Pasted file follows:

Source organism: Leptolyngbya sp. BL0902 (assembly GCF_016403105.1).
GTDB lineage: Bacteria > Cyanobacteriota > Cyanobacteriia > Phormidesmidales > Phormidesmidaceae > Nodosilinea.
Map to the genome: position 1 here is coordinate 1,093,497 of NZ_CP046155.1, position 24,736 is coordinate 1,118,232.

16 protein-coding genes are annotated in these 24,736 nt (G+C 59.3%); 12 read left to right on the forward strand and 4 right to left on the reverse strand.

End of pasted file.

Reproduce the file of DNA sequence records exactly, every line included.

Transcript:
Source organism: Leptolyngbya sp. BL0902 (assembly GCF_016403105.1).
GTDB lineage: Bacteria > Cyanobacteriota > Cyanobacteriia > Phormidesmidales > Phormidesmidaceae > Nodosilinea.
Map to the genome: position 1 here is coordinate 1,093,497 of NZ_CP046155.1, position 24,736 is coordinate 1,118,232.

16 protein-coding genes are annotated in these 24,736 nt (G+C 59.3%); 12 read left to right on the forward strand and 4 right to left on the reverse strand.